I went for a run after dinner, just as the sun dropped down behind the hill. It’s been hot here, unusual for October, and the creek is dry. I ran on the streets, which I never do, it makes my knees hurt and reminds me of the city. Cars sped by, a woman with too much perfume was walking the opposite way, I said hi and she kind of waved. Puffs of exhaust and perfume stained my lungs and clouded my head so I cut down a side street and headed for the creek. As I got closer to the creek I kept looking around for a port-o-potty because the air smelled like when I had to go pee at Cal games when I was little. It intensified as I reached the creek, my sweat breaking. Looking down at the dry bed I saw algae, browned with lack of water, a crushed styrofoam cup, some dulled metal scraps, a red sock. And flies. Little ones. Everywhere. It smelled like that one time my friend thought it would be funny to hold to plastic door shut so I couldn’t get out after I went pee at a Cal game when I was little.
I honked at someone on 580 a few weeks ago. I left for Tuolumne the next morning.
The city has this way of making you tell yourself that yes, this is the year, this will be the year I will finally start living. So you plan, make lists, buy some bronzer, read The Hunger Games, you open a savings account and cut out caffeine. Your eyes get all starry for a few weeks. This is it, you think. This is the time that all of these good habits will stick, you swear you’ll never get drunk again, this is the month you’ll find a man.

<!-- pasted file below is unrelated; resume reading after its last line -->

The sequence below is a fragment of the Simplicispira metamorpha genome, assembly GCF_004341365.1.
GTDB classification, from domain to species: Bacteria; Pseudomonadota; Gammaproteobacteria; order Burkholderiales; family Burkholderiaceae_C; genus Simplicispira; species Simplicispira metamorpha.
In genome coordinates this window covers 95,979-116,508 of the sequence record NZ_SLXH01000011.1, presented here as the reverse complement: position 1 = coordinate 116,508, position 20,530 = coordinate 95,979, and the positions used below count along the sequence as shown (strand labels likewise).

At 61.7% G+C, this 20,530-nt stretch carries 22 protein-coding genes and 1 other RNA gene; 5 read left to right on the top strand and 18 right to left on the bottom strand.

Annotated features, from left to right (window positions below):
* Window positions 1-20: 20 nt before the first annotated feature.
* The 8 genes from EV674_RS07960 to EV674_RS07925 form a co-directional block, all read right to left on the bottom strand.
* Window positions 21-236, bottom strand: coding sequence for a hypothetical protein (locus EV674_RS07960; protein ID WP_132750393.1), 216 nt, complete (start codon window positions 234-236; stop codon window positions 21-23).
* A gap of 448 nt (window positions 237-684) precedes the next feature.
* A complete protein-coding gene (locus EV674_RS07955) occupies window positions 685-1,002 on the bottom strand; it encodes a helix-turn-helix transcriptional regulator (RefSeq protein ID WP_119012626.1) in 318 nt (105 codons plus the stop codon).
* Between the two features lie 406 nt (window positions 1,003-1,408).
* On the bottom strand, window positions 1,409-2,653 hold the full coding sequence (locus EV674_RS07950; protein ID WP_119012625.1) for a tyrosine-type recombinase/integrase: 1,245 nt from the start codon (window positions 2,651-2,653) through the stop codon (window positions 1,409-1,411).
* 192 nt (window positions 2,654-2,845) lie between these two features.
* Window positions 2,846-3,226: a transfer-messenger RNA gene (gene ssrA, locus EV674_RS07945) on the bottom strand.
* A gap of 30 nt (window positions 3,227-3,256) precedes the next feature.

I should pick up this trash, I think, breathing hard on the dry banks. I look around for a garbage can. Not one in sight. Oh well, I think, I’ll come back tomorrow with a trash bag, I tell myself, yes, that is what I’ll do, that will be good. Walking away from the creek, the smell still feels like it’s on me, in my clothes, on my tongue. Into a small bush, I spit. The air is still heavy, and I take off running at a full sprint.